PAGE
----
thus producing many seemingly unrelated symptoms in the
Loss of hydrogens from the porphyrinogens (noted with "*",) generally turns them into porphyrins, which are the cause of the porphyrias. Hydrogen or electron donors, such as vitamin C, are believed to inhibit the transformation of porphyrinogens to porphyrins. Also, vitamin C will facilitate the conversion of the products to cytochromes and hemoglobin, reducing the buildup of intermediate products in the above pathway.5-amino-levulinate | + heme, potassium as catalyst | Porphobilinogen +-------------+ multiple pathways. Polypyrrylmethane * | (In bacteria, to B12 synthesis) +-------------+ Uroporphyrinogen III * | Coproporphyrinogen III * | + Fe++ as catalyst. | Protoporphyrinogen IX * | Protoporphyrin IX | +-(- Ferritin (--- Vitamin C | + Fe+3 (--- transferin | Proto-Heme | V Cytochrome "a" and "c" groups Hemoglobin Myoglobin (In plants, with magnesium instead of Ferritin/Iron, Chlorophyll)
Some forms of porphyria are believed to involve the mitochondria, reducing energy conversion, and promoting a kind of chronic fatigue. It is interesting to note that porphyria patients sometimes talk about losing salt or craving salt. Salt is conserved in the kidneys by the exchange of the sodium ions for hydrogen ions. One may speculate that as sodium concentrations fall, additional stress is placed on the hydrogen ion sources, increasing the generation of porphyrins in susceptible individuals. One such stress may be the need to generate more cytochromes during exposure to environmental toxins or therapy with inappropriate pharmaceuticals. One fifth of all pharmaceuticals are detoxified by the cytochromes, and will thus place additional burdens upon the porphyrin related pathways. Thus individuals with porphyria may be seriously harmed by doctors without specific training and information related to porphyria.
Not all porphyria victims report benefit from high doses of vitamin C, but there are often other issues involved, such as yeast infections, which need to be addressed before benefits of high dose (bowel tolerance) vitamin C therapy can become evident. Yeasts are a particular problem, as high carbohydrate diets are beneficial to many porphyria patients, yet can encourage yeast overgrowth. Sometimes various C Salts are useful. If one listens to what one's body is saying, one stands a better chance of doing the right thing.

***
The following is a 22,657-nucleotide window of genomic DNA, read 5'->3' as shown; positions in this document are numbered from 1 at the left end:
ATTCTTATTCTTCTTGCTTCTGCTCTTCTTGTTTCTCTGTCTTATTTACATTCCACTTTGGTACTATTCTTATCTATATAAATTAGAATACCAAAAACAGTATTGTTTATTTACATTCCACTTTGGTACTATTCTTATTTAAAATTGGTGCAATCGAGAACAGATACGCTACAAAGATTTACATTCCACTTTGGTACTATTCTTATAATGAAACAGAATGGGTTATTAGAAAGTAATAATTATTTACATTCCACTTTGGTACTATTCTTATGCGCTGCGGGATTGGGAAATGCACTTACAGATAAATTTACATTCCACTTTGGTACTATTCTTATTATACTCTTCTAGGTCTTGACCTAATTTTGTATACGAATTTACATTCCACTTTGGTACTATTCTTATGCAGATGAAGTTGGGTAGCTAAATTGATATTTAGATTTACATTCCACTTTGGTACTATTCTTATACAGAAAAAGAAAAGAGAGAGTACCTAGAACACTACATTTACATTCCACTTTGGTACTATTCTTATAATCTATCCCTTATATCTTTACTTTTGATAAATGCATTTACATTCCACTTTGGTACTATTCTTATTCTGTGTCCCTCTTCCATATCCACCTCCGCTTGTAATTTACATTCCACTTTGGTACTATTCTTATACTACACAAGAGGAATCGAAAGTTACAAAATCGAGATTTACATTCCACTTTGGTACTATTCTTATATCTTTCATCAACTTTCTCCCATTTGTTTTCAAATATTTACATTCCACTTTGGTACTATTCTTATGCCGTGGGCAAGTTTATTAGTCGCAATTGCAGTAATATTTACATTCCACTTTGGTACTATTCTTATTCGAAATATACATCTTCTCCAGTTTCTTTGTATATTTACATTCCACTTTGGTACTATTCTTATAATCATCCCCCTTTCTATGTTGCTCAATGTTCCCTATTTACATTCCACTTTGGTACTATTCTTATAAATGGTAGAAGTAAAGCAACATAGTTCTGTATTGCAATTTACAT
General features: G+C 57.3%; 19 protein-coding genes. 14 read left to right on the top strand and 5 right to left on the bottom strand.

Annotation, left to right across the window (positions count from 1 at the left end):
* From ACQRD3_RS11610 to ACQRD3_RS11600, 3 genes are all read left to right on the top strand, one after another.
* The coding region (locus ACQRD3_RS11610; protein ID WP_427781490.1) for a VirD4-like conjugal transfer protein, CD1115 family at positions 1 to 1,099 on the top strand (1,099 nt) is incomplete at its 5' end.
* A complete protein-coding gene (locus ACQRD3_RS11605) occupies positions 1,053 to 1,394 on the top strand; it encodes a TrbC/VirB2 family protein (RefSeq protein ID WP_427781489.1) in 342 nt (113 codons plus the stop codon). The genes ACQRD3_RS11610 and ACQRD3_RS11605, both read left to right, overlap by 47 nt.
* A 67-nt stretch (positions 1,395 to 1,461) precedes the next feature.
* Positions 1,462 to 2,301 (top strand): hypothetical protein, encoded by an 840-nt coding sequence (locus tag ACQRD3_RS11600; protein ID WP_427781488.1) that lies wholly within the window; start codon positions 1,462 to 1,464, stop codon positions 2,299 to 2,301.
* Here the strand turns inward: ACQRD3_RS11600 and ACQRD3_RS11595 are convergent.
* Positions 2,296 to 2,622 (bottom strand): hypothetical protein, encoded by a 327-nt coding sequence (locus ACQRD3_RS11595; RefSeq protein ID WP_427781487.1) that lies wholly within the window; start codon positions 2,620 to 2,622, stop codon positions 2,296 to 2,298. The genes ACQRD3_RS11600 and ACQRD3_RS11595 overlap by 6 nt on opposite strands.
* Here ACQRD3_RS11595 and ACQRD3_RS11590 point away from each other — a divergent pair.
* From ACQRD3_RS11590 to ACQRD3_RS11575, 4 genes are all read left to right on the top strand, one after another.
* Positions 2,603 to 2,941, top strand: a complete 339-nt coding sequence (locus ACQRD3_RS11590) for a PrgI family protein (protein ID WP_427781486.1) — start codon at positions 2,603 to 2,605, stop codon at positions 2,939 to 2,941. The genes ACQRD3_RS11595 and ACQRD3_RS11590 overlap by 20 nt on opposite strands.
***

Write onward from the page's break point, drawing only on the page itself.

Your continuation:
Porphyria patients often report that doctors, particularly those in HMO's, are not well versed, and sometimes appear unwilling to run all the proper tests to confirm a diagnosis of porphyria. Some will comment that this may be related to the expense burden that good treatment of porphyria (multiple IV's of Dextrose, Heme, and use of other non-generic medicines,) can create for an HMO. Even in private care, misdiagnosis and improper treatments are not uncommon. Indeed, many victims say improper and often dangerous treatments are the rule, not the exception, when dealing with doctors who have no special training for dealing with porphyria.
A related detoxification pathway involves Paraoxonase and the related oxonases.
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Note that Subclinical Hypothermia, or Wilson's Syndrome, low body temperature 98.2 or below, may also be present with immune system and other effects in many who have MCS and Porphyria like symptoms.